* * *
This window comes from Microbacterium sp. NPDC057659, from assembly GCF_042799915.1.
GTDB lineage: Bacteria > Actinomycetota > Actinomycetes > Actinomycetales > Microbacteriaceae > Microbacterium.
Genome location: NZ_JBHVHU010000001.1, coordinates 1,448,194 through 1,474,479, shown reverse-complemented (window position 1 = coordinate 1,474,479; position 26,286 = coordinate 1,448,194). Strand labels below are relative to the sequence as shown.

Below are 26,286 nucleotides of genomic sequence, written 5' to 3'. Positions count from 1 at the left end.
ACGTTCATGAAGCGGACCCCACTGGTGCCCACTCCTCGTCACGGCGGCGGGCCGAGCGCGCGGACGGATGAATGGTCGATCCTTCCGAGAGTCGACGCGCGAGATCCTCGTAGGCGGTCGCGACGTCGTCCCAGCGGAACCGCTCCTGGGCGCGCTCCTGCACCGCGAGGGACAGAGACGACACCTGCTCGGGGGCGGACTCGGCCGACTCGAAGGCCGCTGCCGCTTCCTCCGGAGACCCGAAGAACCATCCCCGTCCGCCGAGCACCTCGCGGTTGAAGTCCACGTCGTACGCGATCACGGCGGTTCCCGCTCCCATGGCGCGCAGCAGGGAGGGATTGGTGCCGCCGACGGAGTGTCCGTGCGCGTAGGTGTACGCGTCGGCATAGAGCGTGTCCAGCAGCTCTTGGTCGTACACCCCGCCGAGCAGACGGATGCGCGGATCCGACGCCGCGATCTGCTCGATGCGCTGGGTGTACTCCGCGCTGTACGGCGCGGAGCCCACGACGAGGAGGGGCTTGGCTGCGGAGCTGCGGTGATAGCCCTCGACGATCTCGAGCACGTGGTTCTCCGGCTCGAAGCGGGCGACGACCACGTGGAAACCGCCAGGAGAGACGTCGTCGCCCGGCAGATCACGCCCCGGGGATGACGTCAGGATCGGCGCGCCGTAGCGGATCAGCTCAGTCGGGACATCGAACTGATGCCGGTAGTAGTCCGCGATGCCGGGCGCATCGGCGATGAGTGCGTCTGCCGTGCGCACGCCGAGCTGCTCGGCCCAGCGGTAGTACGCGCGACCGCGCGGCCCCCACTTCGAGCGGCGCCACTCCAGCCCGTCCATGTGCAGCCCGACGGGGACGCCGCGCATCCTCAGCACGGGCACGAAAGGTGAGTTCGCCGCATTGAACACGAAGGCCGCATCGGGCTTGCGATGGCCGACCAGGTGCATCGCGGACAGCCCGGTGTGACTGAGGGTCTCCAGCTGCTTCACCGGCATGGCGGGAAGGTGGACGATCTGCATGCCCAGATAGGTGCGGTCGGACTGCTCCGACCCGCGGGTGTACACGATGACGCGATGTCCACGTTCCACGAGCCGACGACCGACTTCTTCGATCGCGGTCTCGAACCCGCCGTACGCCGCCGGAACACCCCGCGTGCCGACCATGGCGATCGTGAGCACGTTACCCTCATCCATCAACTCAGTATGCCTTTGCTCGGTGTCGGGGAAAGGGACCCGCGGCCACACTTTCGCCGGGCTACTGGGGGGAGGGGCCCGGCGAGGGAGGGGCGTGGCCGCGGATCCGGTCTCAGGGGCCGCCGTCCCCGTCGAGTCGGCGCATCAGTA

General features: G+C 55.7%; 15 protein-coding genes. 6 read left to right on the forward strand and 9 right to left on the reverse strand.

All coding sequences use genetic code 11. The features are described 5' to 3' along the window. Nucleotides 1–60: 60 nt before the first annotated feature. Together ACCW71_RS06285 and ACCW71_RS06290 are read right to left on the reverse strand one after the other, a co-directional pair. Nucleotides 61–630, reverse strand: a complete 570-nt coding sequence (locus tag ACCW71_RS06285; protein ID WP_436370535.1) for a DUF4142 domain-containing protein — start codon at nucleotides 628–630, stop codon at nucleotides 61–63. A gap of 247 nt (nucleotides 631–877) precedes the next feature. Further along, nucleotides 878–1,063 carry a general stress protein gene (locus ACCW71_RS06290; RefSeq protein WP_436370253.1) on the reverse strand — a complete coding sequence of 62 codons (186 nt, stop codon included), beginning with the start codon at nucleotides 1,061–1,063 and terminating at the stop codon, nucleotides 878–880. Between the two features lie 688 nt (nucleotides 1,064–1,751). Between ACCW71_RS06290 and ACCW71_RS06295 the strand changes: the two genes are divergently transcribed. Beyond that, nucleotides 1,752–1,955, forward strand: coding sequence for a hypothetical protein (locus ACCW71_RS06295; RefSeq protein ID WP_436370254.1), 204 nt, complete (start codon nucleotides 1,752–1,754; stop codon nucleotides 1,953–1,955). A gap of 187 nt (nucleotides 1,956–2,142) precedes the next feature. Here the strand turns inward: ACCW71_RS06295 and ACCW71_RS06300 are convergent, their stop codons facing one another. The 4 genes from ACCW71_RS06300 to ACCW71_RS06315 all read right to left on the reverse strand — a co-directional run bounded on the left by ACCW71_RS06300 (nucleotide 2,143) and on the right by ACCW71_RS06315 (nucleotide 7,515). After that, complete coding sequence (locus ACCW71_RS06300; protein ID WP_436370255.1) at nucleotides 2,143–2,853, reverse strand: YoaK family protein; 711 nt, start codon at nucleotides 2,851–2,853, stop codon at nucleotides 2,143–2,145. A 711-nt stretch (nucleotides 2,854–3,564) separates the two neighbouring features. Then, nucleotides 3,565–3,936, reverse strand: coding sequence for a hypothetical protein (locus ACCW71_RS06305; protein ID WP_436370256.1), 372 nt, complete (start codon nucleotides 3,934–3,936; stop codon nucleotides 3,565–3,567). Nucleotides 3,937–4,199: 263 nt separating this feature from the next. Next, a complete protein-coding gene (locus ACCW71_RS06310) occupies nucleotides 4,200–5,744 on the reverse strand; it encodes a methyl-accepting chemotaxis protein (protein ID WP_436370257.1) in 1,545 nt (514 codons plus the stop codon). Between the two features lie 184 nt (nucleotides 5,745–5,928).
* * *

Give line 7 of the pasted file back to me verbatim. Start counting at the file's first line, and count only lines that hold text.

All coding sequences use genetic code 11. The features are described 5' to 3' along the window. Nucleotides 1–60: 60 nt before the first annotated feature. Together ACCW71_RS06285 and ACCW71_RS06290 are read right to left on the reverse strand one after the other, a co-directional pair. Nucleotides 61–630, reverse strand: a complete 570-nt coding sequence (locus tag ACCW71_RS06285; protein ID WP_436370535.1) for a DUF4142 domain-containing protein — start codon at nucleotides 628–630, stop codon at nucleotides 61–63. A gap of 247 nt (nucleotides 631–877) precedes the next feature. Further along, nucleotides 878–1,063 carry a general stress protein gene (locus ACCW71_RS06290; RefSeq protein WP_436370253.1) on the reverse strand — a complete coding sequence of 62 codons (186 nt, stop codon included), beginning with the start codon at nucleotides 1,061–1,063 and terminating at the stop codon, nucleotides 878–880. Between the two features lie 688 nt (nucleotides 1,064–1,751). Between ACCW71_RS06290 and ACCW71_RS06295 the strand changes: the two genes are divergently transcribed. Beyond that, nucleotides 1,752–1,955, forward strand: coding sequence for a hypothetical protein (locus ACCW71_RS06295; RefSeq protein ID WP_436370254.1), 204 nt, complete (start codon nucleotides 1,752–1,754; stop codon nucleotides 1,953–1,955). A gap of 187 nt (nucleotides 1,956–2,142) precedes the next feature. Here the strand turns inward: ACCW71_RS06295 and ACCW71_RS06300 are convergent, their stop codons facing one another. The 4 genes from ACCW71_RS06300 to ACCW71_RS06315 all read right to left on the reverse strand — a co-directional run bounded on the left by ACCW71_RS06300 (nucleotide 2,143) and on the right by ACCW71_RS06315 (nucleotide 7,515). After that, complete coding sequence (locus ACCW71_RS06300; protein ID WP_436370255.1) at nucleotides 2,143–2,853, reverse strand: YoaK family protein; 711 nt, start codon at nucleotides 2,851–2,853, stop codon at nucleotides 2,143–2,145. A 711-nt stretch (nucleotides 2,854–3,564) separates the two neighbouring features. Then, nucleotides 3,565–3,936, reverse strand: coding sequence for a hypothetical protein (locus ACCW71_RS06305; protein ID WP_436370256.1), 372 nt, complete (start codon nucleotides 3,934–3,936; stop codon nucleotides 3,565–3,567). Nucleotides 3,937–4,199: 263 nt separating this feature from the next. Next, a complete protein-coding gene (locus ACCW71_RS06310) occupies nucleotides 4,200–5,744 on the reverse strand; it encodes a methyl-accepting chemotaxis protein (protein ID WP_436370257.1) in 1,545 nt (514 codons plus the stop codon). Between the two features lie 184 nt (nucleotides 5,745–5,928).